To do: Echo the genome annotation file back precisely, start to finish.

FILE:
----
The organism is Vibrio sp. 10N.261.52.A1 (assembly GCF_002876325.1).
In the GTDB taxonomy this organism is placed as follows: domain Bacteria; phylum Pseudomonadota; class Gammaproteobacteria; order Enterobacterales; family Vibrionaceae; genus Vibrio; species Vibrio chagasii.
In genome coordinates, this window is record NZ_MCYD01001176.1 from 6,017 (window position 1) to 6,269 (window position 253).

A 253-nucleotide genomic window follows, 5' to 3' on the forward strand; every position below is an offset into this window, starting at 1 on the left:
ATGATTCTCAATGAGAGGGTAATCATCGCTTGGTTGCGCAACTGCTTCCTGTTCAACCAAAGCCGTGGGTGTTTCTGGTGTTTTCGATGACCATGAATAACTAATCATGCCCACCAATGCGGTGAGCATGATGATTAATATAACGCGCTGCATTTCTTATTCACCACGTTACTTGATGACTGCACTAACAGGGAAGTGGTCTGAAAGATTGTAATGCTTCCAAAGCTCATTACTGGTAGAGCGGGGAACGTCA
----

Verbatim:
The organism is Vibrio sp. 10N.261.52.A1 (assembly GCF_002876325.1).
In the GTDB taxonomy this organism is placed as follows: domain Bacteria; phylum Pseudomonadota; class Gammaproteobacteria; order Enterobacterales; family Vibrionaceae; genus Vibrio; species Vibrio chagasii.
In genome coordinates, this window is record NZ_MCYD01001176.1 from 6,017 (window position 1) to 6,269 (window position 253).

A 253-nucleotide genomic window follows, 5' to 3' on the forward strand; every position below is an offset into this window, starting at 1 on the left:
ATGATTCTCAATGAGAGGGTAATCATCGCTTGGTTGCGCAACTGCTTCCTGTTCAACCAAAGCCGTGGGTGTTTCTGGTGTTTTCGATGACCATGAATAACTAATCATGCCCACCAATGCGGTGAGCATGATGATTAATATAACGCGCTGCATTTCTTATTCACCACGTTACTTGATGACTGCACTAACAGGGAAGTGGTCTGAAAGATTGTAATGCTTCCAAAGCTCATTACTGGTAGAGCGGGGAACGTCA